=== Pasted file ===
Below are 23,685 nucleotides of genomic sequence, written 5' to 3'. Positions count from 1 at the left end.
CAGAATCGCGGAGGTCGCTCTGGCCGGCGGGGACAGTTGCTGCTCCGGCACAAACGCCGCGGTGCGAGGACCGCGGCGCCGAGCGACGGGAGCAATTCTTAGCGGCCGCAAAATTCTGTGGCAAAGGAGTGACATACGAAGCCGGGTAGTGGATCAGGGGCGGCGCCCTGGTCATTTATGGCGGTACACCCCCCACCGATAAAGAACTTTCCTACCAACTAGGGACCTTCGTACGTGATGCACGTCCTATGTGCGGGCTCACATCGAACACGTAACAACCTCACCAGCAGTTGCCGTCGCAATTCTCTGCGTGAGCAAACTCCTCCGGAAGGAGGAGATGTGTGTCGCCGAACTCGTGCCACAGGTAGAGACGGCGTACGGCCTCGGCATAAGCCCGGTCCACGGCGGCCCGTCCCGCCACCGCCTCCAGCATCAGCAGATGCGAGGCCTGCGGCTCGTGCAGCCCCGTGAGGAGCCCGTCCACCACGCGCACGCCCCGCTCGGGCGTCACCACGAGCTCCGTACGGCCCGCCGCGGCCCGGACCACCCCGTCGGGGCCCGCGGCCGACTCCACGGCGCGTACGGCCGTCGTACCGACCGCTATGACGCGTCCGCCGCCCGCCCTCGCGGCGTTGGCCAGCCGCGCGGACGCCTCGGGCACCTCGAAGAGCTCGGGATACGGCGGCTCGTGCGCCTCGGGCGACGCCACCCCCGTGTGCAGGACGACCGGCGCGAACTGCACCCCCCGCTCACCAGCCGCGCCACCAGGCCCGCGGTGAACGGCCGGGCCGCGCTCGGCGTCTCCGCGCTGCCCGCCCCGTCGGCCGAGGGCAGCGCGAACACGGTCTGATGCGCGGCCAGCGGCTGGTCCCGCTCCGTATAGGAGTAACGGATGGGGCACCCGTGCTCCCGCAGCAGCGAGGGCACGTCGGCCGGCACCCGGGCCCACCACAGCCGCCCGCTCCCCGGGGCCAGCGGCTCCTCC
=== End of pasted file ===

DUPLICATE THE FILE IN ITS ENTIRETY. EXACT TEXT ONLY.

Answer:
Below are 23,685 nucleotides of genomic sequence, written 5' to 3'. Positions count from 1 at the left end.
CAGAATCGCGGAGGTCGCTCTGGCCGGCGGGGACAGTTGCTGCTCCGGCACAAACGCCGCGGTGCGAGGACCGCGGCGCCGAGCGACGGGAGCAATTCTTAGCGGCCGCAAAATTCTGTGGCAAAGGAGTGACATACGAAGCCGGGTAGTGGATCAGGGGCGGCGCCCTGGTCATTTATGGCGGTACACCCCCCACCGATAAAGAACTTTCCTACCAACTAGGGACCTTCGTACGTGATGCACGTCCTATGTGCGGGCTCACATCGAACACGTAACAACCTCACCAGCAGTTGCCGTCGCAATTCTCTGCGTGAGCAAACTCCTCCGGAAGGAGGAGATGTGTGTCGCCGAACTCGTGCCACAGGTAGAGACGGCGTACGGCCTCGGCATAAGCCCGGTCCACGGCGGCCCGTCCCGCCACCGCCTCCAGCATCAGCAGATGCGAGGCCTGCGGCTCGTGCAGCCCCGTGAGGAGCCCGTCCACCACGCGCACGCCCCGCTCGGGCGTCACCACGAGCTCCGTACGGCCCGCCGCGGCCCGGACCACCCCGTCGGGGCCCGCGGCCGACTCCACGGCGCGTACGGCCGTCGTACCGACCGCTATGACGCGTCCGCCGCCCGCCCTCGCGGCGTTGGCCAGCCGCGCGGACGCCTCGGGCACCTCGAAGAGCTCGGGATACGGCGGCTCGTGCGCCTCGGGCGACGCCACCCCCGTGTGCAGGACGACCGGCGCGAACTGCACCCCCCGCTCACCAGCCGCGCCACCAGGCCCGCGGTGAACGGCCGGGCCGCGCTCGGCGTCTCCGCGCTGCCCGCCCCGTCGGCCGAGGGCAGCGCGAACACGGTCTGATGCGCGGCCAGCGGCTGGTCCCGCTCCGTATAGGAGTAACGGATGGGGCACCCGTGCTCCCGCAGCAGCGAGGGCACGTCGGCCGGCACCCGGGCCCACCACAGCCGCCCGCTCCCCGGGGCCAGCGGCTCCTCC